MyGardenOfTrees is studying several provenances of silver fir (Abies alba Mill.) and European beech (Fagus sylvatica L.). Both species are native to Europe and are ecologically and economically key for European forest ecosystems. MyGardenOfTrees is also investigating Mediterranean and Oriental sister species, such as Oriental beech (Fagus sylvatica subsp. orientalis (Lipsky) Greuter & Burdet) and Nordmann fir (Abies nordmanniana). If their performance is found to be superior, foresters may consider importing these species in a management strategy called assisted migration (see Glossary).

The distribution area of fir and beech species across Europe and the Middle East.

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Why is MyGardenOfTrees studying these two species?

Both fir and beech have recently attracted interest in the context of climate change because they are more drought tolerant than other dominant forest tree species, such as Norway spruce (Picea abies). However, both species have several Mediterranean and Oriental sister species and subspecies that harbour higher genetic diversity than our European species. Genetic diversity is the basis of adaptation and resilience, so including these sister species in our trials will bring precious knowledge to the design of assisted migration programmes in Europe. In particular, we will study Oriental beech (Fagus sylvatica subsp. orientalis (Lipsky) Greuter & Burdet), which commonly hybridizes with European beech in their multiple contact zones, such as in Bulgaria and Greece, but also in planted Oriental beech sites in Western European countries. See more.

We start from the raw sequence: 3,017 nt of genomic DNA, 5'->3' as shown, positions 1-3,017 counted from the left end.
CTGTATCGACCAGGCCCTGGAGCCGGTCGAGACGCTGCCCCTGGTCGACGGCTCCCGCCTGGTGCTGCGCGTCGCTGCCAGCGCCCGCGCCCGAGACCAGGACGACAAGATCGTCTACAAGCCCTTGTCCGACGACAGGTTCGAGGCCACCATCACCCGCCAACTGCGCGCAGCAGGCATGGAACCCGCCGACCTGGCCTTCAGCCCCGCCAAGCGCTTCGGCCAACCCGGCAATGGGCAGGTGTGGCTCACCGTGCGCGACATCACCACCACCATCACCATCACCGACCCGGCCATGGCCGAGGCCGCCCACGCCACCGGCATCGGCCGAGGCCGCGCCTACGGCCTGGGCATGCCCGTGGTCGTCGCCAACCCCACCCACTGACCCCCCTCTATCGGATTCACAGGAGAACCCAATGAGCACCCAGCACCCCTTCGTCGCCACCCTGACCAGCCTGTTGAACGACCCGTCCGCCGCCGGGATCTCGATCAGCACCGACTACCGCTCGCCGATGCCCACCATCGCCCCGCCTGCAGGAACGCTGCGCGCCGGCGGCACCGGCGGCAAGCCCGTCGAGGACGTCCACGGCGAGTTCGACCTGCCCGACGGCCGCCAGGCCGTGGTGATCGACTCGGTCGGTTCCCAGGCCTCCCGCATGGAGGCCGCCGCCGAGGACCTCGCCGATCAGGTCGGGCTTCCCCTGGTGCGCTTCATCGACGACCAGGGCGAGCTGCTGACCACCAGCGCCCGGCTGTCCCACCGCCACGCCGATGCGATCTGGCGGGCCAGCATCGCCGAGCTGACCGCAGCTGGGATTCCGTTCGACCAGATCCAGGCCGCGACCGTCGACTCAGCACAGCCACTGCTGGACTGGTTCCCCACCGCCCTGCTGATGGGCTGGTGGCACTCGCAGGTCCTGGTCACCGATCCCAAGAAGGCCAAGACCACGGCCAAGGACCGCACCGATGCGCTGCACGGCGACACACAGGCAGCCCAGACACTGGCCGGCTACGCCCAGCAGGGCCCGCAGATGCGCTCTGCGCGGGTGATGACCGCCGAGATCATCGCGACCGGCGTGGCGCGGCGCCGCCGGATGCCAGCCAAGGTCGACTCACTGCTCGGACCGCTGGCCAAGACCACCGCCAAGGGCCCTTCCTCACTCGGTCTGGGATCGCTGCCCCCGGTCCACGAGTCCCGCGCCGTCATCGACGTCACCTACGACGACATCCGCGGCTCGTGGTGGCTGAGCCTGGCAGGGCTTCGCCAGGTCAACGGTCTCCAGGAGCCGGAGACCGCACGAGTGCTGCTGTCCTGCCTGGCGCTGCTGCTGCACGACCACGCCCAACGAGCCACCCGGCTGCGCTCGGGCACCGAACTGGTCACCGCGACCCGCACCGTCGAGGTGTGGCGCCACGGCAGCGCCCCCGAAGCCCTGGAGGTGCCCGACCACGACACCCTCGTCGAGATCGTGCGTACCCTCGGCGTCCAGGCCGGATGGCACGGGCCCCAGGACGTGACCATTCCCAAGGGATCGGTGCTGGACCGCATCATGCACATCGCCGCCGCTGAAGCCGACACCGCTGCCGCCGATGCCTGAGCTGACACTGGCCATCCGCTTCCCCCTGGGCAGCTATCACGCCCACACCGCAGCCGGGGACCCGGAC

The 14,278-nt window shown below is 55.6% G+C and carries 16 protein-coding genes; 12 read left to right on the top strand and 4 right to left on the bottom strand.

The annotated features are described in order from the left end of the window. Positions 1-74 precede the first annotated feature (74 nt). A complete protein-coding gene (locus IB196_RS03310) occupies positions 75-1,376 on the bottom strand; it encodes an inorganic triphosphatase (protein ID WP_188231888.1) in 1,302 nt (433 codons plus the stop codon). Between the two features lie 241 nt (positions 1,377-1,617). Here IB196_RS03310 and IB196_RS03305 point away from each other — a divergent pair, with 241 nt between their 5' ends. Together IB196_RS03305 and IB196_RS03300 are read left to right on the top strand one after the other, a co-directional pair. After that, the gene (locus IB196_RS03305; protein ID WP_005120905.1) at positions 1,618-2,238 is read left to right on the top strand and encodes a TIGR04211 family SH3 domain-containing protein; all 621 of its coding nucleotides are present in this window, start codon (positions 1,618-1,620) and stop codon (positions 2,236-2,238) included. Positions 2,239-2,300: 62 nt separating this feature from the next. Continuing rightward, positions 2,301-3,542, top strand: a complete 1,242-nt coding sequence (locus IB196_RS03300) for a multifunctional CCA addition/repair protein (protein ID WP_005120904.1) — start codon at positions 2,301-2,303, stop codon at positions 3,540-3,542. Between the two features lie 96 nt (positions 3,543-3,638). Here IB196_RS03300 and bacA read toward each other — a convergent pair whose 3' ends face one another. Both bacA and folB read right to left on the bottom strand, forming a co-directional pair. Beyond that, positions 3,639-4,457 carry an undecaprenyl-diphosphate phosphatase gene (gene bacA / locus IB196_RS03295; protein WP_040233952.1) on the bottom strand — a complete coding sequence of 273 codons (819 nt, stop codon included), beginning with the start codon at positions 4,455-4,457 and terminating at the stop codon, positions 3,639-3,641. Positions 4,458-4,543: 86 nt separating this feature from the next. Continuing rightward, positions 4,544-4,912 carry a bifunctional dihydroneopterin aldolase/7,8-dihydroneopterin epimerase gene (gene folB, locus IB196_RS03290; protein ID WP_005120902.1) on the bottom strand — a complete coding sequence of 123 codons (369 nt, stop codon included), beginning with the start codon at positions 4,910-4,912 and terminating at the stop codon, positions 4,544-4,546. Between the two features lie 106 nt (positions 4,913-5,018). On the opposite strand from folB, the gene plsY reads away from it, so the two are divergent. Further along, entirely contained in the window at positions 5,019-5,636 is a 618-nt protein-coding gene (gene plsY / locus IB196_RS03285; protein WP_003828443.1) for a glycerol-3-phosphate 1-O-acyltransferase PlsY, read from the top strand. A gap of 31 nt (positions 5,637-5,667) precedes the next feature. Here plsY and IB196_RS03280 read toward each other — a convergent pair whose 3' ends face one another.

Further reading:

  • Vitali, V., Büntgen, U. & Bauhus, J. Silver fir and Douglas fir are more tolerant to extreme droughts than Norway spruce in south-western Germany. Global Change Biology 23, 5108–5119 (2017).

  • Vitasse, Y. et al. Contrasting resistance and resilience to extreme drought and late spring frost in five major European tree species. Global Change Biology 25, 3781–3792 (2019).

Why do we complement the trait observations with genomic data?

Different provenances, or populations, across the species range share a common history: they are all descendants of an ancestral population that lived some time in the past. During the process of colonizing their current habitats, populations have become different from one another, which have left a signature in their genomes. Some of these differences between populations are neutral (or random) due to the fact that only a finite number of individuals reproduce at each generation, while other differences are the result of natural selection. MyGardenOfTrees collects genomic data to tease apart these two processes, which will be necessary to interpret the observations from the micro-garden.

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Genomic data